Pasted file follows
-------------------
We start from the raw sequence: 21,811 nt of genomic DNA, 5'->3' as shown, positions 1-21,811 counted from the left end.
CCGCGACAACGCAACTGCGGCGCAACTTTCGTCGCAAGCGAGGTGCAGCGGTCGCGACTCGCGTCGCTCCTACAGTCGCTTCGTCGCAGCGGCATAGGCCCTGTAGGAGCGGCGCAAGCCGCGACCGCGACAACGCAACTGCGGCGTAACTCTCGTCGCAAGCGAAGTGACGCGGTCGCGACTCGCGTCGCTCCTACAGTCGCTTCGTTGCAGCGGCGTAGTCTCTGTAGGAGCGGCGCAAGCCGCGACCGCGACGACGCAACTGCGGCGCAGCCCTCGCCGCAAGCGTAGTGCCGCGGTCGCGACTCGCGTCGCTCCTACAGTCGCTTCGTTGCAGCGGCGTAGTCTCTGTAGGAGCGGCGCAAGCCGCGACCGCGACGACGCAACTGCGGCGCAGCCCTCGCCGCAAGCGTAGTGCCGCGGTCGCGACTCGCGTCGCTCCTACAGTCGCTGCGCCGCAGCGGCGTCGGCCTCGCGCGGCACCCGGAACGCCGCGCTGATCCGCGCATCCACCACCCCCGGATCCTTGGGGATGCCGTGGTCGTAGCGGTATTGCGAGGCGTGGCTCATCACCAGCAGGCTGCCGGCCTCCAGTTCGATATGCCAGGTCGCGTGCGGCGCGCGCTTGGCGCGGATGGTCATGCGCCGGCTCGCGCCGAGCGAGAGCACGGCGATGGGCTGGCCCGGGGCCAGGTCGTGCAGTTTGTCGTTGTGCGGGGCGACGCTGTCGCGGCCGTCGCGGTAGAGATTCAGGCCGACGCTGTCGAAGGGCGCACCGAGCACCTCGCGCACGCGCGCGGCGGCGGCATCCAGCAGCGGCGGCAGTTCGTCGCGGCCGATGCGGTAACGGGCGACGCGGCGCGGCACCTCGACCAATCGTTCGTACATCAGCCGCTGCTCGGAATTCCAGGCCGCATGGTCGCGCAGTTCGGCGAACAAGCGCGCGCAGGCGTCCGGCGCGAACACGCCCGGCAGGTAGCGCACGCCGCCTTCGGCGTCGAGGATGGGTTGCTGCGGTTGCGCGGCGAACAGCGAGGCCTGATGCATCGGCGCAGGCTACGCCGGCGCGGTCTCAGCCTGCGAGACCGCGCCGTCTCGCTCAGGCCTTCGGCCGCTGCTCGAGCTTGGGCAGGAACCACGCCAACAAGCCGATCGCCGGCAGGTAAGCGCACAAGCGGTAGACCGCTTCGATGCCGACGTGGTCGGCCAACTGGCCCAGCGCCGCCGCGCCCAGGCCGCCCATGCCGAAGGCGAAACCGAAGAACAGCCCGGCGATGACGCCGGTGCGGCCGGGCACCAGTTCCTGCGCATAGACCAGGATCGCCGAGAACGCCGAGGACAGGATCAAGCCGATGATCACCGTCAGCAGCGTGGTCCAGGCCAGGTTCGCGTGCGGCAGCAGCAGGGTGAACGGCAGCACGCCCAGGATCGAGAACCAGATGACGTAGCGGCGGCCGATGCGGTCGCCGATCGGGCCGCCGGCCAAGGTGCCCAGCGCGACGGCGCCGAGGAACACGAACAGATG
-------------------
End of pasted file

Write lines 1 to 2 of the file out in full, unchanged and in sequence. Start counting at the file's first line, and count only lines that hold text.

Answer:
We start from the raw sequence: 21,811 nt of genomic DNA, 5'->3' as shown, positions 1-21,811 counted from the left end.
CCGCGACAACGCAACTGCGGCGCAACTTTCGTCGCAAGCGAGGTGCAGCGGTCGCGACTCGCGTCGCTCCTACAGTCGCTTCGTCGCAGCGGCATAGGCCCTGTAGGAGCGGCGCAAGCCGCGACCGCGACAACGCAACTGCGGCGTAACTCTCGTCGCAAGCGAAGTGACGCGGTCGCGACTCGCGTCGCTCCTACAGTCGCTTCGTTGCAGCGGCGTAGTCTCTGTAGGAGCGGCGCAAGCCGCGACCGCGACGACGCAACTGCGGCGCAGCCCTCGCCGCAAGCGTAGTGCCGCGGTCGCGACTCGCGTCGCTCCTACAGTCGCTTCGTTGCAGCGGCGTAGTCTCTGTAGGAGCGGCGCAAGCCGCGACCGCGACGACGCAACTGCGGCGCAGCCCTCGCCGCAAGCGTAGTGCCGCGGTCGCGACTCGCGTCGCTCCTACAGTCGCTGCGCCGCAGCGGCGTCGGCCTCGCGCGGCACCCGGAACGCCGCGCTGATCCGCGCATCCACCACCCCCGGATCCTTGGGGATGCCGTGGTCGTAGCGGTATTGCGAGGCGTGGCTCATCACCAGCAGGCTGCCGGCCTCCAGTTCGATATGCCAGGTCGCGTGCGGCGCGCGCTTGGCGCGGATGGTCATGCGCCGGCTCGCGCCGAGCGAGAGCACGGCGATGGGCTGGCCCGGGGCCAGGTCGTGCAGTTTGTCGTTGTGCGGGGCGACGCTGTCGCGGCCGTCGCGGTAGAGATTCAGGCCGACGCTGTCGAAGGGCGCACCGAGCACCTCGCGCACGCGCGCGGCGGCGGCATCCAGCAGCGGCGGCAGTTCGTCGCGGCCGATGCGGTAACGGGCGACGCGGCGCGGCACCTCGACCAATCGTTCGTACATCAGCCGCTGCTCGGAATTCCAGGCCGCATGGTCGCGCAGTTCGGCGAACAAGCGCGCGCAGGCGTCCGGCGCGAACACGCCCGGCAGGTAGCGCACGCCGCCTTCGGCGTCGAGGATGGGTTGCTGCGGTTGCGCGGCGAACAGCGAGGCCTGATGCATCGGCGCAGGCTACGCCGGCGCGGTCTCAGCCTGCGAGACCGCGCCGTCTCGCTCAGGCCTTCGGCCGCTGCTCGAGCTTGGGCAGGAACCACGCCAACAAGCCGATCGCCGGCAGGTAAGCGCACAAGCGGTAGACCGCTTCGATGCCGACGTGGTCGGCCAACTGGCCCAGCGCCGCCGCGCCCAGGCCGCCCATGCCGAAGGCGAAACCGAAGAACAGCCCGGCGATGACGCCGGTGCGGCCGGGCACCAGTTCCTGCGCATAGACCAGGATCGCCGAGAACGCCGAGGACAGGATCAAGCCGATGATCACCGTCAGCAGCGTGGTCCAGGCCAGGTTCGCGTGCGGCAGCAGCAGGGTGAACGGCAGCACGCCCAGGATCGAGAACCAGATGACGTAGCGGCGGCCGATGCGGTCGCCGATCGGGCCGCCGGCCAAGGTGCCCAGCGCGACGGCGCCGAGGAACACGAACAGATG